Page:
Redevelopment of this historic core started in the early 1990s, and within a few years, the Victoria & Alfred Waterfront (www.waterfront.co.za) had been rated as the best of its kind, successfully integrating a top tourist attraction with southern Africa's principal passenger-and-freight harbor. Views of Table Mountain and the working harbor, as well as numerous restored national monuments and a wide array of entertainment options, attract an estimated 20 million visitors a year. The smells of diesel and fish mingle with the aromas wafting from pavement bistros, tugboats mingle with catamarans, and tourists mingle with, well, tourists. (If you're seeking tattooed sailors and ladies of dubious repute, you'd be better off taking a drive down to Duncan Dock, where the large working ships dock.)
In 2006, the V&A Waterfront was sold for R7.04 billion, and developments have been overwhelming -- if you've been here before, expect to see profound change, including massive new blocks packed with very exclusive chi-chi shops and almost disgusting displays of wealth. A rather sanitized place, the shopping precinct is concentrated in the Victoria Wharf Mall, which on its own contains over 500 stores (open until 9pm daily), an indoor crafts market, a wellness center, and a choice of more than 30 restaurants, as well as mainstream-movie screens (Nu Metro; tel. 021/419-9700) and a smaller art-movie cinema complex (Cinema Nouveau; tel. 0861/300-444). While Victoria Wharf has some lovely views in places, it feels like any other mall in a large city. Try to avoid getting stuck inside the V&A buildings -- the waterside action between Quay 5 and Pierhead Jetty is far more appealing, and you get some splendid Table Mountain vistas, to boot.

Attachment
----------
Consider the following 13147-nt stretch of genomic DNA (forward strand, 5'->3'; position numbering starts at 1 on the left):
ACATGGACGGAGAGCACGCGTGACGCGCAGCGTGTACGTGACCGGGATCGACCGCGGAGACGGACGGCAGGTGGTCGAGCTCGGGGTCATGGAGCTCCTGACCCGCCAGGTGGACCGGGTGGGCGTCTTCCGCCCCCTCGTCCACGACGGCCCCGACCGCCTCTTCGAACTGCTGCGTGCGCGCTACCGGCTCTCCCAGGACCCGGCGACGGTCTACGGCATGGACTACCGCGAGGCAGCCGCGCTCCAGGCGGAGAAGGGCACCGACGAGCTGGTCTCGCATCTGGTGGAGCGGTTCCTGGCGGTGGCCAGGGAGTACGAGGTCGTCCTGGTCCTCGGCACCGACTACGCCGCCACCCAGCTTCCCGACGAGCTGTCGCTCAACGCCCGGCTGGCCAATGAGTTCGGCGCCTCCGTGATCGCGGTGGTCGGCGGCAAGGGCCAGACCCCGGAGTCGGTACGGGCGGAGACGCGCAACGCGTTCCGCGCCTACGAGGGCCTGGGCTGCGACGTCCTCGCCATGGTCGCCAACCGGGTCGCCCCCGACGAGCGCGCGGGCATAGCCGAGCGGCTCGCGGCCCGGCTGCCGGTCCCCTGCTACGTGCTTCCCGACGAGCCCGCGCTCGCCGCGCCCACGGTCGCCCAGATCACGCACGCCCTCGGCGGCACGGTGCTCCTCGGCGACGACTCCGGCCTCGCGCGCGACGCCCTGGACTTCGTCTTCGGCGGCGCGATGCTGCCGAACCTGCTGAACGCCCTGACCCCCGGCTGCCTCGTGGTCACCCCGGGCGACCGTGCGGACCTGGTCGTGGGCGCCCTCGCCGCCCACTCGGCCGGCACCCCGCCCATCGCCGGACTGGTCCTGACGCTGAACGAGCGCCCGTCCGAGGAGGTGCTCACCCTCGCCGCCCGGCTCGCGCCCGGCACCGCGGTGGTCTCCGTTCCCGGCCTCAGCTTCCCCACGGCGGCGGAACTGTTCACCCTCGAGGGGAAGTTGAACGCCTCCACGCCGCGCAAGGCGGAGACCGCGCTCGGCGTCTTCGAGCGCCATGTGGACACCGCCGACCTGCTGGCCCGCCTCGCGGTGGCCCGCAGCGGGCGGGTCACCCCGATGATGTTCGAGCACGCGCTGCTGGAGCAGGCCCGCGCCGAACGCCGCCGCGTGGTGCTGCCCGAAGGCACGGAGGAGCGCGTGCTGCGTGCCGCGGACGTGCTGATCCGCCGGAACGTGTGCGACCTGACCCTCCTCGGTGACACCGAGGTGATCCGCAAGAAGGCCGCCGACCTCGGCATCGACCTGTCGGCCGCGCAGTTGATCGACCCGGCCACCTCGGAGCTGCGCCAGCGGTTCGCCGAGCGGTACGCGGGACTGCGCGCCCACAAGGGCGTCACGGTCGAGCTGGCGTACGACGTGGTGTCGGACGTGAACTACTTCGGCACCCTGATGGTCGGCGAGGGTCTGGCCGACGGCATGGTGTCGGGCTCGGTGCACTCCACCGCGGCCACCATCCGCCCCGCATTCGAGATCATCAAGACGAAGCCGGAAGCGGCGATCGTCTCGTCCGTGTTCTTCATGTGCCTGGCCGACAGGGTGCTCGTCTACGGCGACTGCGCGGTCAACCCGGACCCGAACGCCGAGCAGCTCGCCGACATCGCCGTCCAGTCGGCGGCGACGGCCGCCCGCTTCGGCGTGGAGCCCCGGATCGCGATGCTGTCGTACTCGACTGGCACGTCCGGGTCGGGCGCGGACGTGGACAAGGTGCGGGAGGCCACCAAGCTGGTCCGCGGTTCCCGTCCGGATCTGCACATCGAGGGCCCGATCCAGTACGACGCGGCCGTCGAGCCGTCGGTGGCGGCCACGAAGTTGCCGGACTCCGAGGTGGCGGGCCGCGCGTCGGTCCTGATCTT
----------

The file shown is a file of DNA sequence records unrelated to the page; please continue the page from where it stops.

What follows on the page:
If you do only two things on the Waterfront, you should book a boat trip, preferably to Robben Island, and visit the Two Oceans Aquarium. Most cruises take off from Quay 5. Steamboat Vicky (tel. 083/411-3310; R45 for 30 min, R80 for 1 hr.), which tools around the harbor, takes off from North Quay. From June to November, you can also book a whale-watching cruise with the Waterfront Boat Company, at Quay 5 (tel. 021/418-5806; R400 adults, R200 children under 12). You may also want to keep at the back of your head that the Waterfront is also the starting point for Cape Town's popular helicopter flips, operated by four different companies, most based at Quay 5.
Beer lovers seeking more down-to-earth fun should make the detour to Mitchell's (tel. 021/425-9462) to sample the ales from the family-run microbrewery (try a pint of Bosun's Bitter, South Africa's first "real ale"), while boat spotters may be interested in the Maritime Centre -- a museum with one important floating exhibit, the SAS Somerset (the only surviving boom-defense vessel in the world), now berthed in front of the One&Only hotel.
Note: This information was accurate when it was published, but can change without notice. Please be sure to confirm all rates and details directly with the companies in question before planning your trip.